New parents have one more reason to pay attention to the oral health of their toothless babies. A recent University of Illinois study confirms the presence of bacteria associated with early childhood caries (ECC) in infant saliva.
ECC is a virulent form of caries, more commonly known as tooth decay or a cavity. Cavities are the most prevalent infectious disease in U.S. children, according to the Centers for Disease Control and Prevention.
“By the time a child reaches kindergarten, 40 percent have dental cavities,” said Kelly Swanson, lead researcher and U of I professor of animal science. “In addition, populations who are of low socioeconomic status, who consume a diet high in sugar, and whose mothers have low education levels are 32 times more likely to have this disease.”
Swanson’s novel study focused on infants before teeth erupted, compared to most studies focused on children already in preschool or kindergarten – after many children already have dental cavities.
“We now recognize that the “window of infectivity,” which was thought to occur between 19 and 33 months of age years ago, really occurs at a much younger age,” he said. “Minimizing snacks and drinks with fermentable sugars and wiping the gums of babies without teeth, as suggested by the American Academy of Pediatric Dentistry, are important practices for new parents to follow to help prevent future cavities.”
In addition, his team used high-throughput molecular techniques to characterize the entire community of oral microbiota, rather than focusing on identification of a few individual bacteria.
“Improved DNA technologies allow us to examine the whole population of bacteria, which gives us a more holistic perspective,” Swanson said. “Like many other diseases, dental cavities are a result of many bacteria in a community, not just one pathogen.”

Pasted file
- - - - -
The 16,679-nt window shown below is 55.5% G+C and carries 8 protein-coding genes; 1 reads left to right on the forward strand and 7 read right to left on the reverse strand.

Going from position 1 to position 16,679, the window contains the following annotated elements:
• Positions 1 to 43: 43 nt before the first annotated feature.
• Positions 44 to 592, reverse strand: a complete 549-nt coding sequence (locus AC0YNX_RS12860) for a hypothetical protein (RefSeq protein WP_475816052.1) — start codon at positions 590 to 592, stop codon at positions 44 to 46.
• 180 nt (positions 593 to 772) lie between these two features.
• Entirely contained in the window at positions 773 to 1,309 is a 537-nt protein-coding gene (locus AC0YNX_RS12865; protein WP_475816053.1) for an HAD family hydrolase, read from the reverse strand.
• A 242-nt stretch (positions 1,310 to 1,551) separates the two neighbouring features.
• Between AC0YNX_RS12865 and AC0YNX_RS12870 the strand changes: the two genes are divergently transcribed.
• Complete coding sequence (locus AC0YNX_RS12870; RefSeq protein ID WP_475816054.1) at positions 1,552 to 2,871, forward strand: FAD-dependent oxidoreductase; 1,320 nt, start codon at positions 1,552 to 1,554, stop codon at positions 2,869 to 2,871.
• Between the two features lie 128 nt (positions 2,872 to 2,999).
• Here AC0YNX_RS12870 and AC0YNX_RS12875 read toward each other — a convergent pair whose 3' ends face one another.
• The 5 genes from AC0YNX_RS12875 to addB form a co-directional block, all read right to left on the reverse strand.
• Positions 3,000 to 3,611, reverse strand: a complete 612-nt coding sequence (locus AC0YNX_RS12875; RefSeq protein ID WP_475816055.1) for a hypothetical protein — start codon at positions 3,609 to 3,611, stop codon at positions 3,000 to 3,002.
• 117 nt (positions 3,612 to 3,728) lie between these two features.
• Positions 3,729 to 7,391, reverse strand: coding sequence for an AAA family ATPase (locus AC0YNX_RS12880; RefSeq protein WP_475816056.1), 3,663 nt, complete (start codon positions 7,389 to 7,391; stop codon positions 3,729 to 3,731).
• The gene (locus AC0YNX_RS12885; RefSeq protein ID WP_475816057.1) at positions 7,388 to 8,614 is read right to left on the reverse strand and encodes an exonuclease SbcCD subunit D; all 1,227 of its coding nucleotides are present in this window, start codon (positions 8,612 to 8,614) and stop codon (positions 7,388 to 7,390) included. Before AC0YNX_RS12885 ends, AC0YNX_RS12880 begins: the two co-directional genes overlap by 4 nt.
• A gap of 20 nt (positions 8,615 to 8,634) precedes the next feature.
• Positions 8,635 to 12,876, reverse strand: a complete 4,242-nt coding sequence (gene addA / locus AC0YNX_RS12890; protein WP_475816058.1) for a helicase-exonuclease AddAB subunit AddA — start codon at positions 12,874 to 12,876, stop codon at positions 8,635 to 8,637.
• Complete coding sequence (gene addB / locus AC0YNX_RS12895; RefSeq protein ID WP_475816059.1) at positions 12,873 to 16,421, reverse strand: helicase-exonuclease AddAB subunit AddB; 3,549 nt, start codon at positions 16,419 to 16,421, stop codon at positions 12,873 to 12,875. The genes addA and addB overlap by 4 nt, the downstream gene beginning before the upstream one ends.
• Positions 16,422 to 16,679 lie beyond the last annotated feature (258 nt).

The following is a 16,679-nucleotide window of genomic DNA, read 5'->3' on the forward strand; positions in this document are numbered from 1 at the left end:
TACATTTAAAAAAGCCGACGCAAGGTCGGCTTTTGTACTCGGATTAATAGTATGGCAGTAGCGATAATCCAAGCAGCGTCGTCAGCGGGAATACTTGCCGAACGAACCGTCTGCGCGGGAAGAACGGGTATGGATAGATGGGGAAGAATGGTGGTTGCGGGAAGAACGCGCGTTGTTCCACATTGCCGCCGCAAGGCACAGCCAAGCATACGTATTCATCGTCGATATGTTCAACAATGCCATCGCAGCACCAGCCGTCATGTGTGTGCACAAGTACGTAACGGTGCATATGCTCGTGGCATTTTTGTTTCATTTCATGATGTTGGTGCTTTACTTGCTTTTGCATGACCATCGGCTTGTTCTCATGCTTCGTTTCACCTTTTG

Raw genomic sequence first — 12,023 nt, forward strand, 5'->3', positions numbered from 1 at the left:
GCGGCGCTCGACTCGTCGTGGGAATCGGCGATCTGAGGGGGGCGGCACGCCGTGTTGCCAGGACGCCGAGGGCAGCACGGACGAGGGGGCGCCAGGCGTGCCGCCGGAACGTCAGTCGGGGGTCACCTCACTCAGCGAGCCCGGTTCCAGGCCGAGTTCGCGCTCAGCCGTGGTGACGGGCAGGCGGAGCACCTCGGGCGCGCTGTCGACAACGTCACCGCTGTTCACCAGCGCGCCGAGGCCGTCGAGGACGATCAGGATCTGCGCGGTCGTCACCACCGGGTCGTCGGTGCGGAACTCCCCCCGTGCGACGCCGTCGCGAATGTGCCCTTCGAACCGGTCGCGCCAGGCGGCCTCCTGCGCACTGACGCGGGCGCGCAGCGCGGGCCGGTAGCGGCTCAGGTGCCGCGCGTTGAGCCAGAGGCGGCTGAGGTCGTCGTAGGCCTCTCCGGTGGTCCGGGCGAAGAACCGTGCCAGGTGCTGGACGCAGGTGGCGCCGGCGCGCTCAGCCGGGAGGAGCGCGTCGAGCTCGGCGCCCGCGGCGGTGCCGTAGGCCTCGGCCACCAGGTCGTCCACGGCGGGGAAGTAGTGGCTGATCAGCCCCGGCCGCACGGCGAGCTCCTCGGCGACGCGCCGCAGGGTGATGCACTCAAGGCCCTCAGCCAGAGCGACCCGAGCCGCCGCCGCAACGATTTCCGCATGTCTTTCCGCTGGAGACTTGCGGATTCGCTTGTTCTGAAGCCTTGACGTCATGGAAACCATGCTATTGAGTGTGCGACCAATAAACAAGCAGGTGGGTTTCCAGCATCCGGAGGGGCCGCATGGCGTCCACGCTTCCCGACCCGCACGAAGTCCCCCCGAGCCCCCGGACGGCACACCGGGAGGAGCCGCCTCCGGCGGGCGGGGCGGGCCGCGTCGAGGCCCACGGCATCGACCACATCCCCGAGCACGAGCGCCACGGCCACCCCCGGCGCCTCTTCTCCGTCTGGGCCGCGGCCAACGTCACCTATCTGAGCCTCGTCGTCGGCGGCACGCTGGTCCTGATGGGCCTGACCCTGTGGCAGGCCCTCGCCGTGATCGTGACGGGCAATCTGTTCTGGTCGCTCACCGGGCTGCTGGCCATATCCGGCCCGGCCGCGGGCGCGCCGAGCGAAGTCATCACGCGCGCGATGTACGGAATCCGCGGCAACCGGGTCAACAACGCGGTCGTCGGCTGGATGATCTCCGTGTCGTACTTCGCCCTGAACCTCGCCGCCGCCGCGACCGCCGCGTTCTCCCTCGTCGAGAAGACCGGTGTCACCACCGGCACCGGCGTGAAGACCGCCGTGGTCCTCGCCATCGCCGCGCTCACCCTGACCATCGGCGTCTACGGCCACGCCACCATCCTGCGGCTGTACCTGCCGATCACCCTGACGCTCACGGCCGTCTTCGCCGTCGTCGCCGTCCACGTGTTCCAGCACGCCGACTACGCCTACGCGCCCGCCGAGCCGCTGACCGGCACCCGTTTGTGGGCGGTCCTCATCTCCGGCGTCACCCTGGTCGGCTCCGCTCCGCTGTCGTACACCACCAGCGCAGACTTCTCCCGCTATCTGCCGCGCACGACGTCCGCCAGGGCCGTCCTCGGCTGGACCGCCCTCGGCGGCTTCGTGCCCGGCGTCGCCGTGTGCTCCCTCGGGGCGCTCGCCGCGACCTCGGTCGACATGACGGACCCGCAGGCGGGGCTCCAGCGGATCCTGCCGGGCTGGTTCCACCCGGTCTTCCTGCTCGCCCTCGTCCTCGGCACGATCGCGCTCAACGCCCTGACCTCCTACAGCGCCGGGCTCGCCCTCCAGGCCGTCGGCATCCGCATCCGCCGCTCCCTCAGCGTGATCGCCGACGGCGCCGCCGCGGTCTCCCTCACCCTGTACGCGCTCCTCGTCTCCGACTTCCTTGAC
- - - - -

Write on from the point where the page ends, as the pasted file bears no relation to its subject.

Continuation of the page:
Through 454 pyrosequencing, researchers learned that the oral bacterial community in infants without teeth was much more diverse than expected and identified hundreds of species. This demonstration that many members of the bacterial community that cause biofilm formation or are associated with ECC are already present in infant saliva justifies more research on the evolution of the infant oral bacterial community, Swanson said.
Could manipulating the bacterial community in infants before tooth eruption help prevent this disease in the future?
“The soft tissues in the mouth appear to serve as reservoirs for potential pathogens prior to tooth eruption,” he said. “We want to characterize the microbial evolution that occurs in the oral cavity between birth and tooth eruption, as teeth erupt, and as dietary changes occur such as breastfeeding vs. formula feeding, liquid to solid food, and changes in nutrient profile.”
Swanson said educating parents-to-be on oral hygiene and dietary habits is the most important strategy for prevention of dental cavities.
“Comparative analysis of salivary bacterial microbiome diversity in edentulous infants and their mothers or primary care givers using pyrosequencing” was published on August 10 in PLoS ONE. Researchers include Kelly Swanson, Kimberly Cephas, Juhee Kim, Rose Ann Mathai and Kathleen Barry of the University of Illinois at Urbana-Champaign; Scot Dowd of the Research and Testing Laboratory and Medical Biofilm Research Institute in Lubbock, Texas; and Brandon Meline of the Champaign-Urbana Public Health District. This study was funded by the United States Department of Agriculture-Cooperative State Research, Education and Extension Service (project ILLU-538-396).